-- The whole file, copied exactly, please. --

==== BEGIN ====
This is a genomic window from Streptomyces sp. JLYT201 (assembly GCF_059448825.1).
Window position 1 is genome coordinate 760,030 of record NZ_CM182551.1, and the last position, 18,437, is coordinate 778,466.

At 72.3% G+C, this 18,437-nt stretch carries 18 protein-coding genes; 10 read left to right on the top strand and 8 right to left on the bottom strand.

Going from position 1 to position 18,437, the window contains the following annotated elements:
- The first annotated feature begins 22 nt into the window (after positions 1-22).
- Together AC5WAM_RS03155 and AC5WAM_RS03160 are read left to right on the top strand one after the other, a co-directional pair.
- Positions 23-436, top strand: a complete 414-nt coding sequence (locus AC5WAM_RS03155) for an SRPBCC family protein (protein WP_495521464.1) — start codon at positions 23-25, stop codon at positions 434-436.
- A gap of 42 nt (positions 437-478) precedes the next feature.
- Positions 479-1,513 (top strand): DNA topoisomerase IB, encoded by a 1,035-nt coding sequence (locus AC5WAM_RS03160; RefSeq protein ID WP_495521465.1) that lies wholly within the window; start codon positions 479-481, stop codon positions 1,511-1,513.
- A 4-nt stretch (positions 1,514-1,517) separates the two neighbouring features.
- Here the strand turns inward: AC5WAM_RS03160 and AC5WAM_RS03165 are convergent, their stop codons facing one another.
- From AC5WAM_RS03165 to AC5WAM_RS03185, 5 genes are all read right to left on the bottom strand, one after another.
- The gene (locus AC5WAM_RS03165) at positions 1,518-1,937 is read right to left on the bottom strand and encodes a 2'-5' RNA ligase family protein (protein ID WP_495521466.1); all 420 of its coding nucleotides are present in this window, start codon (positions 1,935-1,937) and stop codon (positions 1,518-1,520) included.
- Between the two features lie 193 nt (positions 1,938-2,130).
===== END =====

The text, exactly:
This is a genomic window from Streptomyces sp. JLYT201 (assembly GCF_059448825.1).
Window position 1 is genome coordinate 760,030 of record NZ_CM182551.1, and the last position, 18,437, is coordinate 778,466.

At 72.3% G+C, this 18,437-nt stretch carries 18 protein-coding genes; 10 read left to right on the top strand and 8 right to left on the bottom strand.

Going from position 1 to position 18,437, the window contains the following annotated elements:
- The first annotated feature begins 22 nt into the window (after positions 1-22).
- Together AC5WAM_RS03155 and AC5WAM_RS03160 are read left to right on the top strand one after the other, a co-directional pair.
- Positions 23-436, top strand: a complete 414-nt coding sequence (locus AC5WAM_RS03155) for an SRPBCC family protein (protein WP_495521464.1) — start codon at positions 23-25, stop codon at positions 434-436.
- A gap of 42 nt (positions 437-478) precedes the next feature.
- Positions 479-1,513 (top strand): DNA topoisomerase IB, encoded by a 1,035-nt coding sequence (locus AC5WAM_RS03160; RefSeq protein ID WP_495521465.1) that lies wholly within the window; start codon positions 479-481, stop codon positions 1,511-1,513.
- A 4-nt stretch (positions 1,514-1,517) separates the two neighbouring features.
- Here the strand turns inward: AC5WAM_RS03160 and AC5WAM_RS03165 are convergent, their stop codons facing one another.
- From AC5WAM_RS03165 to AC5WAM_RS03185, 5 genes are all read right to left on the bottom strand, one after another.
- The gene (locus AC5WAM_RS03165) at positions 1,518-1,937 is read right to left on the bottom strand and encodes a 2'-5' RNA ligase family protein (protein ID WP_495521466.1); all 420 of its coding nucleotides are present in this window, start codon (positions 1,935-1,937) and stop codon (positions 1,518-1,520) included.
- Between the two features lie 193 nt (positions 1,938-2,130).